Two mediators, David Owen and Peter Carrington of Great Britain, garner some sympathy from the authors for recognizing the futility of Western efforts to win Serb concessions without mustering a united front and a credible military threat. But both men reject the charge that their failed peace plans, while noble-sounding inside their stately Geneva chambers, served only to intensify the brutal land grabs and ethnic expulsions, and to delay the ultimate reckoning with the Serbs.
One British commentator and staunch interventionist assessed the West’s distorted view of Bosnia and the policy implications: “In the eyes of Western policy-makers, this war was not a project engaged in by a set of people with political aims; it was an outbreak of an undifferentiated thing called `violence,’ which had just sprung up, as a symptom of Bosnia’s general malaise, here, there and everywhere. Clausewitz was out; Freud and Jung, as theorists of the death-wish and the collective unconscious, were perhaps thought more appropriate. Lacking a political understanding of the origins and nature of the war, the West responded to it not with politics but therapy.”8
Despite the large-scale deployment of UN “peace keepers,” a massive operation to deliver humanitarian aid from the middle of 1992, and repeated threats by the United States to use force against the Serbs, by 1995 more than half of Bosnia’s pre-war population of 4.3 million had either fled the country, been displaced within its borders, or been killed, according to CIA estimates. The vast majority of the victims were Bosnian Muslims uprooted by Serbian “ethnic cleansing” operations (a term coined by the Serbs), actions a UN commission has judged as “genocide.” Four years of war and, in the case of Serbia, international trade sanctions, have obliterated most economies in the former Yugoslavia. At the end of 1995, Serbia’s economy had contracted by more than 65 percent, Croatia’s had fallen by half and Bosnia’s by 85 percent.
With the United States finally in the driver’s seat, the Dayton agreement exploited the warring parties’ exhaustion but its only immediate consequence was the establishment of a cease-fire and separation of forces by NATO troops. For most Bosnians this was a welcome development. US negotiators presented the accord as a breakthrough when it was really a clever fait accompli. Like each of the West’s previous proposals dating back to the failed Lisbon accord of March 1992, Dayton outlines a three-way ethnic division (with Muslim and Croatian entities federated), enshrines nationalist leaders and their armies (three armies will exist in post-Dayton Bosnia), legitimizes ethnic parastates, and preserves the power structures that precipitated the war. Moreover, the treaty’s implementation is wholly dependent on the deployment of a massive Western occupation army.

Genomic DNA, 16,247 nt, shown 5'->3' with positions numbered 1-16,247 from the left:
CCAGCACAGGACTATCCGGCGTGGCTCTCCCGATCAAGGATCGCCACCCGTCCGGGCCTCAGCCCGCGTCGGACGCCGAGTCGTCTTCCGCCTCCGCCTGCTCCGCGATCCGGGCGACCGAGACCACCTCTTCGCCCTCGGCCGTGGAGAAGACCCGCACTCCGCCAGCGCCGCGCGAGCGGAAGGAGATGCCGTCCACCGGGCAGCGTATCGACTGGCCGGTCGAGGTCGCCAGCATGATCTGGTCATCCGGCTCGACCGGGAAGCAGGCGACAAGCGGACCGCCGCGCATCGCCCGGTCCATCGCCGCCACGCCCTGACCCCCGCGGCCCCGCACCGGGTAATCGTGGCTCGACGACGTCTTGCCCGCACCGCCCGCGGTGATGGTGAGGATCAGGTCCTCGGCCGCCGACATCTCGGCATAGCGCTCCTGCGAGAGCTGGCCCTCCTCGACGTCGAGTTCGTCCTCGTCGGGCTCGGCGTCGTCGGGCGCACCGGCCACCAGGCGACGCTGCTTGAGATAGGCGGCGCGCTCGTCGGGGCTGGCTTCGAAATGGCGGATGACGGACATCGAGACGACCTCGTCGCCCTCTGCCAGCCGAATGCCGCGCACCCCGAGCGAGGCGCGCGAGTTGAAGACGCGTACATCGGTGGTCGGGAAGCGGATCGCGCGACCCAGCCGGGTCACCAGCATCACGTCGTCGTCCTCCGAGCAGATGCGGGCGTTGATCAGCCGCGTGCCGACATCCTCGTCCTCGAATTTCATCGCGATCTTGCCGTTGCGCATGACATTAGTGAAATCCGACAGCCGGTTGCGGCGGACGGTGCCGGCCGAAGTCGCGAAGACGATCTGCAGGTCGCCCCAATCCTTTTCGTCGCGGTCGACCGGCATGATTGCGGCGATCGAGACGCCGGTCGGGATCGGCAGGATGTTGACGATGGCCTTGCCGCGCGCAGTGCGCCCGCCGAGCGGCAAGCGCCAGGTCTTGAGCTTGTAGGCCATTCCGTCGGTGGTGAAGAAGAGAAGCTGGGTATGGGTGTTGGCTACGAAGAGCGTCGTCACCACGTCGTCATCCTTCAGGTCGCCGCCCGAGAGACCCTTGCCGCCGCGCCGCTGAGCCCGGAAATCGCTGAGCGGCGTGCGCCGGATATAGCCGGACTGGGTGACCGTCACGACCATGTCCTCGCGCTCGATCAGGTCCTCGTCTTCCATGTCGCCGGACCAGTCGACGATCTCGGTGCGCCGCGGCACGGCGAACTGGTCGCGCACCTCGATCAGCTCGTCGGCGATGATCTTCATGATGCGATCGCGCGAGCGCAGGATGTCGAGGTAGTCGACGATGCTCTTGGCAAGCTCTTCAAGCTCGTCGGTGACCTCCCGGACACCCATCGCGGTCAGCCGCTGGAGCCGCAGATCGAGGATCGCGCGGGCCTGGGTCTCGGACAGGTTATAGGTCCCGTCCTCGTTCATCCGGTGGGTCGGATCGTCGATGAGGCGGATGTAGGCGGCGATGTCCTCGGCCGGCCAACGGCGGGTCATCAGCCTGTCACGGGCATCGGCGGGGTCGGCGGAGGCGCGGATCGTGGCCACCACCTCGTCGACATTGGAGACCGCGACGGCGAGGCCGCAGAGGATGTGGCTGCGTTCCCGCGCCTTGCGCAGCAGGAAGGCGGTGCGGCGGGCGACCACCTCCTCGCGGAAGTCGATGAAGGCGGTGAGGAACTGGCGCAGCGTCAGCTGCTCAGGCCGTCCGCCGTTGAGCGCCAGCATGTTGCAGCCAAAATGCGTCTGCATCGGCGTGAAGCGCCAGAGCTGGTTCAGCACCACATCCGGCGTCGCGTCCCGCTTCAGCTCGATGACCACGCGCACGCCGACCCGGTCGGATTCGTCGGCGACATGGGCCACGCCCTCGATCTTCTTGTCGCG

The Dayton accord was probably the only game in town by 1995, as the mediators claimed, but the treaty represented the culmination of four years of failed diplomacy. Nevertheless, the timing of the US initiative was odd, coming after the strategic balance had shifted and Bosnian Serb forces were facing a rout by Bosnian and Croatian armies. With Belgrade unlikely to intervene, Bosnian government troops might have recaptured much of the republic had they not been ordered by the United States to halt offensive operations. This suggests the United States intervened to preserve the existing power structures in order to use them as proxies at the negotiating table.
The collapse of Serb forces in Croatia and northwestern Bosnia that opened the way for the accord suggests at the very least that an earlier adoption of a robust, US-led policy could have been an effective deterrent to the Serbs. The “lift and strike” policy of arming Bosnian government troops and hitting the Serbs with NATO air power that emerged in 1995 (in part through US covert weapons shipments to the Croatian and Bosnian armies) had been advocated by interventionists since 1992. Such a policy, combined with sustained political engagement, might have saved tens of thousands of innocent lives.
But this is by no means certain. With the direct engagement of the Yugoslav army in the first six months of the war, the Serbs scored most of their conquests and committed the bulk of the atrocities. By the end of 1992, the Bosnians were largely defending themselves against the Serbs in most regions (although not against the Croats). Even without the arms embargo, which was imposed on all the Yugoslav republics in September 1991, vital artillery and other bulky weapons systems would not have been in place much earlier than late 1992, and the undisciplined Bosnians needed extra time to train and improve their crude command-and-control structure. In addition, the Bosnian government’s mini-war against the Croats in 1993 severely damaged Sarajevo’s offensive capabilities.